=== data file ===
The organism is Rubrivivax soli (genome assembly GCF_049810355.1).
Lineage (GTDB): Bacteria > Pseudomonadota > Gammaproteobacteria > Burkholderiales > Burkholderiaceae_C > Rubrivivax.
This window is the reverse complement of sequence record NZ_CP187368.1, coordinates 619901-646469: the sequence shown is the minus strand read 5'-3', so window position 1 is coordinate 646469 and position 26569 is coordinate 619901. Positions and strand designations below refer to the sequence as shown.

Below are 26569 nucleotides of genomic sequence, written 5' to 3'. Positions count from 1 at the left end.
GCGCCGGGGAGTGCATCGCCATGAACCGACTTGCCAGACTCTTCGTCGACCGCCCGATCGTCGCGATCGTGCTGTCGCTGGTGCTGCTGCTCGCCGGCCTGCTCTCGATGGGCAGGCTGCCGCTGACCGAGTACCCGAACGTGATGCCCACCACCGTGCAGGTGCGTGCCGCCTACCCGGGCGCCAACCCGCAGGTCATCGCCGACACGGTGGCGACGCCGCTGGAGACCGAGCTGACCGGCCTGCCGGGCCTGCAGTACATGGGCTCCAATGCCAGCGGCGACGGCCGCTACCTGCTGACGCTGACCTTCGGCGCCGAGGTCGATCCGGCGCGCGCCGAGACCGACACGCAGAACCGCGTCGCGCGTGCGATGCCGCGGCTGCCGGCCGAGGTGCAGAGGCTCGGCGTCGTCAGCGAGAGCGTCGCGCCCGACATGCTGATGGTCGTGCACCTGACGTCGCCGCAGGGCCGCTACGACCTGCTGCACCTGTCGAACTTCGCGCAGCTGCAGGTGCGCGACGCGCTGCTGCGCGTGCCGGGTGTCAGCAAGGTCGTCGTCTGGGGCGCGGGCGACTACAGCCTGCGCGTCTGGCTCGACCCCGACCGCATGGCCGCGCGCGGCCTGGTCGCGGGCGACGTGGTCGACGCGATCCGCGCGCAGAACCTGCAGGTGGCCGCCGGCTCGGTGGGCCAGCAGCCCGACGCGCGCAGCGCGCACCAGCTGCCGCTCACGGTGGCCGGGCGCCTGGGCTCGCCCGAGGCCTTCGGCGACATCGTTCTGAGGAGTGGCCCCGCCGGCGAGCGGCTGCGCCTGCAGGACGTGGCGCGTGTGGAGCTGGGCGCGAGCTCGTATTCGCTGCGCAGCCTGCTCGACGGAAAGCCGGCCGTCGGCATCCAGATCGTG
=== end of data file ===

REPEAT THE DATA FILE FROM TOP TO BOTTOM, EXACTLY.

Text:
The organism is Rubrivivax soli (genome assembly GCF_049810355.1).
Lineage (GTDB): Bacteria > Pseudomonadota > Gammaproteobacteria > Burkholderiales > Burkholderiaceae_C > Rubrivivax.
This window is the reverse complement of sequence record NZ_CP187368.1, coordinates 619901-646469: the sequence shown is the minus strand read 5'-3', so window position 1 is coordinate 646469 and position 26569 is coordinate 619901. Positions and strand designations below refer to the sequence as shown.

Below are 26569 nucleotides of genomic sequence, written 5' to 3'. Positions count from 1 at the left end.
GCGCCGGGGAGTGCATCGCCATGAACCGACTTGCCAGACTCTTCGTCGACCGCCCGATCGTCGCGATCGTGCTGTCGCTGGTGCTGCTGCTCGCCGGCCTGCTCTCGATGGGCAGGCTGCCGCTGACCGAGTACCCGAACGTGATGCCCACCACCGTGCAGGTGCGTGCCGCCTACCCGGGCGCCAACCCGCAGGTCATCGCCGACACGGTGGCGACGCCGCTGGAGACCGAGCTGACCGGCCTGCCGGGCCTGCAGTACATGGGCTCCAATGCCAGCGGCGACGGCCGCTACCTGCTGACGCTGACCTTCGGCGCCGAGGTCGATCCGGCGCGCGCCGAGACCGACACGCAGAACCGCGTCGCGCGTGCGATGCCGCGGCTGCCGGCCGAGGTGCAGAGGCTCGGCGTCGTCAGCGAGAGCGTCGCGCCCGACATGCTGATGGTCGTGCACCTGACGTCGCCGCAGGGCCGCTACGACCTGCTGCACCTGTCGAACTTCGCGCAGCTGCAGGTGCGCGACGCGCTGCTGCGCGTGCCGGGTGTCAGCAAGGTCGTCGTCTGGGGCGCGGGCGACTACAGCCTGCGCGTCTGGCTCGACCCCGACCGCATGGCCGCGCGCGGCCTGGTCGCGGGCGACGTGGTCGACGCGATCCGCGCGCAGAACCTGCAGGTGGCCGCCGGCTCGGTGGGCCAGCAGCCCGACGCGCGCAGCGCGCACCAGCTGCCGCTCACGGTGGCCGGGCGCCTGGGCTCGCCCGAGGCCTTCGGCGACATCGTTCTGAGGAGTGGCCCCGCCGGCGAGCGGCTGCGCCTGCAGGACGTGGCGCGTGTGGAGCTGGGCGCGAGCTCGTATTCGCTGCGCAGCCTGCTCGACGGAAAGCCGGCCGTCGGCATCCAGATCGTG